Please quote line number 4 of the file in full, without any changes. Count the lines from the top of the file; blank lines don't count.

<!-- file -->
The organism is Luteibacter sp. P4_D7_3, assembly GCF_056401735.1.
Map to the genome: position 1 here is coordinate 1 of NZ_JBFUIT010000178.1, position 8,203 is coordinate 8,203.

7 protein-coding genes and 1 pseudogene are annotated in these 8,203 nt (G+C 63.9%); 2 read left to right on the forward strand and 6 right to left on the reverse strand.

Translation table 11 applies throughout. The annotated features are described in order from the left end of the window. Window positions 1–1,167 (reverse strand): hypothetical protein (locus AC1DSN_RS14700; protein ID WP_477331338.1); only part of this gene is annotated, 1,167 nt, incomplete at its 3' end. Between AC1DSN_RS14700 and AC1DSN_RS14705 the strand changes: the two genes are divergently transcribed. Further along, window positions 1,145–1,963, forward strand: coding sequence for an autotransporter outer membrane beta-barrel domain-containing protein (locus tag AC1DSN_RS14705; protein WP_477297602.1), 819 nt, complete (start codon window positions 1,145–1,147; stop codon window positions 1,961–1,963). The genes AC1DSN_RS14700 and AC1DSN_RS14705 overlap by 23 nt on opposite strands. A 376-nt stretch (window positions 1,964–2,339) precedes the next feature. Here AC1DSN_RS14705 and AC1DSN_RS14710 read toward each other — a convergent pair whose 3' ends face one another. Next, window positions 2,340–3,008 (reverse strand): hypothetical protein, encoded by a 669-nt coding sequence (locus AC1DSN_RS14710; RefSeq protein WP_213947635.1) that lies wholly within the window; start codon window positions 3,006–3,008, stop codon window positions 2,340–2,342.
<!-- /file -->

Translation table 11 applies throughout. The annotated features are described in order from the left end of the window. Window positions 1–1,167 (reverse strand): hypothetical protein (locus AC1DSN_RS14700; protein ID WP_477331338.1); only part of this gene is annotated, 1,167 nt, incomplete at its 3' end. Between AC1DSN_RS14700 and AC1DSN_RS14705 the strand changes: the two genes are divergently transcribed. Further along, window positions 1,145–1,963, forward strand: coding sequence for an autotransporter outer membrane beta-barrel domain-containing protein (locus tag AC1DSN_RS14705; protein WP_477297602.1), 819 nt, complete (start codon window positions 1,145–1,147; stop codon window positions 1,961–1,963). The genes AC1DSN_RS14700 and AC1DSN_RS14705 overlap by 23 nt on opposite strands. A 376-nt stretch (window positions 1,964–2,339) precedes the next feature. Here AC1DSN_RS14705 and AC1DSN_RS14710 read toward each other — a convergent pair whose 3' ends face one another. Next, window positions 2,340–3,008 (reverse strand): hypothetical protein, encoded by a 669-nt coding sequence (locus AC1DSN_RS14710; RefSeq protein WP_213947635.1) that lies wholly within the window; start codon window positions 3,006–3,008, stop codon window positions 2,340–2,342.